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  • Q&A with Australian Health Practitioners

    Is high cholesterol only related to bad food choices?

    Is there a genetic predisposition to high cholesterol or is developing high cholesterol only induced by eating the wrong foods?
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    Nicole Senior

    Dietitian, Nutritionist

    I'm an Accredited Practising Dietitian and Nutritionist, consultant, author, speaker and food and health enthusiast. I love talking and writing about food and health.(please note, … View Profile

    You can have a genetic predisposition to having high cholesterol and there's not much you can do to change your genes but there's a lot you can do to counteract the effect of unhelpful genes. Of course the fact that 1 in 2 adults have high cholesterol speaks to wider environmental influences and eating habits and rising obesity rates are key determinants.

    In my experience, you don't have to have an appalling diet with fast food thrice daily for your cholesterol to get away from you, but simply be unaware of the basics of the diet-cholesterol relationship. For example, a low fat diet doesn't help - you need a diet moderate in fat in which good fats from oils, margarines, nuts and seeds predominate. The low-fat revolution has much to answer for!  

    Most Australians eat too much saturated fats and don't eat enough polunsaturated fats (found in sunflower oil, walnuts, oily fish)- the best kind for cholesterol and your heart. As well as getting your fats right, you also need to eat your quota of cholesterol-busting foods rich in soluble fibre such as wholegrains, legumes, vegetables and fruits.

    Our disappointing cholesterol stats are a symptom wider dietary shortcomings, the main one being eating too many energy-dense, nutrient-poor ‘extras’ (biscuits, cakes, soft drinks) and not enough ‘core’ foods from the five food groups (vegetables, grains, fruits, dairy etc).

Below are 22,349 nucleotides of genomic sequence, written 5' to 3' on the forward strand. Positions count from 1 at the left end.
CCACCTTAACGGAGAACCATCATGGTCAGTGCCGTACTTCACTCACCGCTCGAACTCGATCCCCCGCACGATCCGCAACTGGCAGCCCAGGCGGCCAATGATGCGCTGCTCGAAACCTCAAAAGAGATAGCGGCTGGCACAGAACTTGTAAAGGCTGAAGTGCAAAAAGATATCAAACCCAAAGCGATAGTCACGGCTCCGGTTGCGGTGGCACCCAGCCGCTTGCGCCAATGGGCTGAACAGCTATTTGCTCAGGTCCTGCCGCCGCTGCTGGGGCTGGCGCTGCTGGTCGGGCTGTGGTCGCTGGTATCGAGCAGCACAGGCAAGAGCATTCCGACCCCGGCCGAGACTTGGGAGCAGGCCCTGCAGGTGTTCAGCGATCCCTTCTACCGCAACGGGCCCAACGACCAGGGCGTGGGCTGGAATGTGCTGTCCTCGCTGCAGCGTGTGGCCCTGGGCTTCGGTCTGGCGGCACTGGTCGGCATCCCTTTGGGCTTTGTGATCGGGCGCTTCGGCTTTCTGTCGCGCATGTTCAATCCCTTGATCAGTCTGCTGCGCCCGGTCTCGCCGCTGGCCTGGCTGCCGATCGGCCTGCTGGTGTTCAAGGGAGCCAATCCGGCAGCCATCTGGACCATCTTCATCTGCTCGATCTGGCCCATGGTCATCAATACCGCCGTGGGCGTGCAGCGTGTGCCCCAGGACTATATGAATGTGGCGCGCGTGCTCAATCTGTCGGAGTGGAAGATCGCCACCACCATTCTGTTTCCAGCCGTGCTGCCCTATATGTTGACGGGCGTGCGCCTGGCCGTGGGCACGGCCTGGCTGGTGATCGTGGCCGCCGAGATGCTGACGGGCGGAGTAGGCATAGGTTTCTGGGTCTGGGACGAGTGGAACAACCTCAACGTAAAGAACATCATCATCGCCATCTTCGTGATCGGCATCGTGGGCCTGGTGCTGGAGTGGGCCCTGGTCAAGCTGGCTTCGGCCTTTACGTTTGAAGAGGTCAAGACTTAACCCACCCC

If you want more detailed information about how to combat bad genes with the best nutritional science can offer, plus delicious food ideas and recipes, check out my book Eat to Beat Cholesterol available online at https://www.greatideas.net.au/product_info.php?products_id=253

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    Specializing in weight reduction, diabetes and cholesterol management, high blood pressure, GIT disorders - including IBS, coeliac disease, food intolerance and food chemical sensitivity, childhood … View Profile

    No, it's not. High cholesterol can also be genetic. The fact is that one in two adults has high cholesterol. Even some people that have a healthy diet may have high cholesterol. The best way that you can mange it through diet is by lowering your saturated fats, including more poly and monounsaturated fats, including lots of soluble fibre as well as plant sterols.

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    Stuart Donaldson

    Exercise Physiologist

    Accredited Exercise Physiologist with ESSA providing services to clients in the Hervey Bay region, including entitled DVA clients (Entitled Department of Veterans' Affairs clients may … View Profile

    Not necessarily. There are a number of factors that come into play.
    1) Genetics - some people, even people who eat healthy, are at a healthy weight and exercise regularly can have high cholesterol.
    2) Diet - a diet high in saturated fats can lead to high cholesterol.
    3) Body weight/fat - carrying excess body fat can (and most likely will) lead to higher levels of LDL (bad) cholesterol.
    4) Inactivity - if you do not exercise regularly, then you will potentially have higher levels of LDL cholesterol, and lower levels of HDL (good cholesterol). Aerobic exercise such walking, swimming and cycling can increase HDL cholesterol levels, which act to clear the bad cholesterol from the blood.

    As you can see, 3 of these 4 factors are what we classify as ‘modifiable’, ie you can change them. If you are doing everything you can to eat well, exercise regularly and maintain a healthy weight range, only then can you truly attribue high cholesterol to genetics. In my experience, almost every person with high cholesterol can improve in one or more of these categories.

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